• Shawn Dell Joyce artist

Color Temperature Creates a Mood!

Right after value, color temperature is a very important element of painting. Being able to discern color temperature in your subject, and capture it in your painting, is one of those defining things that separates a good artist from a beginner.


Color has a temperature. Not just the obvious; red/yellow/orange=warm, blue/green/violet=cool. Each color has both a warm and a cool version of itself right next to it on the color wheel.

For example, notice that Yellow has a warmer version to the right; yellow-orange, and a cooler version to the left; yellow-green.

Green has a warmer version to the right (yellow-green) and a cooler version to the left (blue-green).

Blue has a cooler version to the right (blue-green) and a warmer version to the left (blue violet)

and so on around the color wheel...

Now using warm and cool colors helps to set a mood. Here's a figure that is reduced to black and white values:


By simplifying the figure to basic values, we can then substitute warm/cool colors for the values. Here's a warm version of the same figure:


What feeling do you get from it? Does it make you think of summer heat? Sunny days at the beach? Happy, warm, feelings?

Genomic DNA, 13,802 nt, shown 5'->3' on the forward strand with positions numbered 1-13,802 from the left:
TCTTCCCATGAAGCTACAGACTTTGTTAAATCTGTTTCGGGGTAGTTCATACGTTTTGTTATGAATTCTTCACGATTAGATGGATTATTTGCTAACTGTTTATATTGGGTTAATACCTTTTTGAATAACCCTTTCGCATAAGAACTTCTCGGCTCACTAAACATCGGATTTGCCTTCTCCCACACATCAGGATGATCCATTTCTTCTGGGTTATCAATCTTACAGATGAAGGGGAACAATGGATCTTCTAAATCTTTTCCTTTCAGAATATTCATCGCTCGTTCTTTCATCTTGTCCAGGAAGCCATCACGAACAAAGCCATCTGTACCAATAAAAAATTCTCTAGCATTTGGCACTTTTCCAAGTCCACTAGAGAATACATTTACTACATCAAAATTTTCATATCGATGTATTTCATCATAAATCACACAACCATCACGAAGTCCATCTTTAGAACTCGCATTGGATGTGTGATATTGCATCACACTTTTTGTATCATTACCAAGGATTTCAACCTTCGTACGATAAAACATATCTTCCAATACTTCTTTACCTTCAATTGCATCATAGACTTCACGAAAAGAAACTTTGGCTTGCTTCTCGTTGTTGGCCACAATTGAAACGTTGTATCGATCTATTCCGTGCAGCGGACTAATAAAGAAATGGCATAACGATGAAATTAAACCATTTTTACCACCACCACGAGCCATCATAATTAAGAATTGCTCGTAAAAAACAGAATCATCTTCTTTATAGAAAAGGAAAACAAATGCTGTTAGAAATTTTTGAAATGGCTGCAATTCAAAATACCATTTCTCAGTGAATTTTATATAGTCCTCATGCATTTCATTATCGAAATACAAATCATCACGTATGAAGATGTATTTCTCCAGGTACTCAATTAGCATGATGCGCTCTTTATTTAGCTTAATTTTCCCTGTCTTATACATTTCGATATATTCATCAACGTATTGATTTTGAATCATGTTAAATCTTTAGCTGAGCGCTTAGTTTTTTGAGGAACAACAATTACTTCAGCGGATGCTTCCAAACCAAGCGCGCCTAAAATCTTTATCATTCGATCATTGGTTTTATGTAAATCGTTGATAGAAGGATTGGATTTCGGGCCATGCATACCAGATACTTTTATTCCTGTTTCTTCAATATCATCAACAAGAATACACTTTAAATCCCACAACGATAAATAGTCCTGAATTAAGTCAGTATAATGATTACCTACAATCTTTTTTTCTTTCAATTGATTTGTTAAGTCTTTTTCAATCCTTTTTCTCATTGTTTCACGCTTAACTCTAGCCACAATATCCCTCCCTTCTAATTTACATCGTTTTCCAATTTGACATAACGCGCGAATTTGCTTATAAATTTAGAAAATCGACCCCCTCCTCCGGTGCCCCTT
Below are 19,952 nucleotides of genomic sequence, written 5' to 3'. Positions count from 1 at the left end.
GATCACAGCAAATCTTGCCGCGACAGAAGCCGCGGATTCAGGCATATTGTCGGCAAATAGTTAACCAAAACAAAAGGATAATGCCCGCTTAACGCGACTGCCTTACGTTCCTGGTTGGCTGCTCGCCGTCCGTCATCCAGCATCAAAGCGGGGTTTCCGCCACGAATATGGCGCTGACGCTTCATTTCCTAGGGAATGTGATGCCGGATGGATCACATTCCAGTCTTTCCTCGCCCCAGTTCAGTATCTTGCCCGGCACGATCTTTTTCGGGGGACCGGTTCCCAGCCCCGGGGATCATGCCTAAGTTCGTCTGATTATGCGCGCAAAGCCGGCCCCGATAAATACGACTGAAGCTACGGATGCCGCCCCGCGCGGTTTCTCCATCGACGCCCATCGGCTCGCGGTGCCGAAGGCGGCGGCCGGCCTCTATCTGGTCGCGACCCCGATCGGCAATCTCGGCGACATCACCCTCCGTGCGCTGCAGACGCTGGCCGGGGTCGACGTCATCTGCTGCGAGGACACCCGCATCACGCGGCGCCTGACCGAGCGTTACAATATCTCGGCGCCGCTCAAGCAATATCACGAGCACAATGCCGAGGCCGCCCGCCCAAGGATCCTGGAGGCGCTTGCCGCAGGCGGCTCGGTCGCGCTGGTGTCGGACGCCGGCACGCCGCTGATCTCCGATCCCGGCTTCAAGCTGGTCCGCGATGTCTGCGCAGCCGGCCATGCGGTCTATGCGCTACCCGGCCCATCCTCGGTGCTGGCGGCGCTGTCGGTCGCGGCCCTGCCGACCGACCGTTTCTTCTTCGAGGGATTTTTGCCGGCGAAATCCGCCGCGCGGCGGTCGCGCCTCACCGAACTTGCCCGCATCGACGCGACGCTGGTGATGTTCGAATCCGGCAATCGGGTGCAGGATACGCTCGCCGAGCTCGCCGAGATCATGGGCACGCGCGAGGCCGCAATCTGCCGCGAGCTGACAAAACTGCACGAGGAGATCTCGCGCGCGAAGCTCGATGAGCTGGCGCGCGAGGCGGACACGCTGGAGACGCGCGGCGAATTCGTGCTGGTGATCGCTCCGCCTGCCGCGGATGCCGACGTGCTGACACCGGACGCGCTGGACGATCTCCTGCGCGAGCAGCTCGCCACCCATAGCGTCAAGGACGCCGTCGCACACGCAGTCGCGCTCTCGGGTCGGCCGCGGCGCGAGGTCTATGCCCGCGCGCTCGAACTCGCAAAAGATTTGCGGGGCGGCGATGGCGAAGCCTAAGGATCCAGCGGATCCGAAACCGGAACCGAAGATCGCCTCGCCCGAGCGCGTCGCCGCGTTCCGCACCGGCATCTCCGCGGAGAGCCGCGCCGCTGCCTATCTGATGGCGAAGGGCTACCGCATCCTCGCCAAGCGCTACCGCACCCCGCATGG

Here's the same figure done with cool colors:


Suddenly she seems very sad and lonely, like summer has ended and it's time to leave.

Color temperature evokes a mood. Think about how you feel when you see these paintings.

See how each one evokes a different mood? Try playing up the color temperature in your next painting to consciously evoke an emotion from your viewer.

As you walk through an exhibit, (or scroll through one online these days!) look at how important color temperature is to the content of the paintings.

If you have never been conscious of temperature before, notice how temperature changes from sunlight to shadows, and how curves and forms change when the quality of light changes. Like the warm sunshine on the sand, and cool shadows from the fence in this painting, or the cool curve of the woman's leg where part of it is warm, and part of it is cool...





Most artists will have a conscious balance of warm and cool colors in their paintings. A 50/50 balance of warm and cool creates a sense of harmony. Tip the scale in either direction and you begin to evoke a mood. Here's an example:


This painting is about 75% warm and evokes a feeling of summer heat, and a busy hot city.



This painting is about 80% cool and evokes a soothing feeling like a calm seaside night with a gentle breeze.



This nocturne is more lively with shots of warm color and warm darks which offset the blues. Its about 50/50.


This painting is full daylight but still is primarily cools! About 80% cool!


Try it yourself, play with color temperature in your own work and make sure to post the results. Would love to see what you do with it!

© 2020 by Shawn Dell Joyce.Shawndelljoyce@gmail.com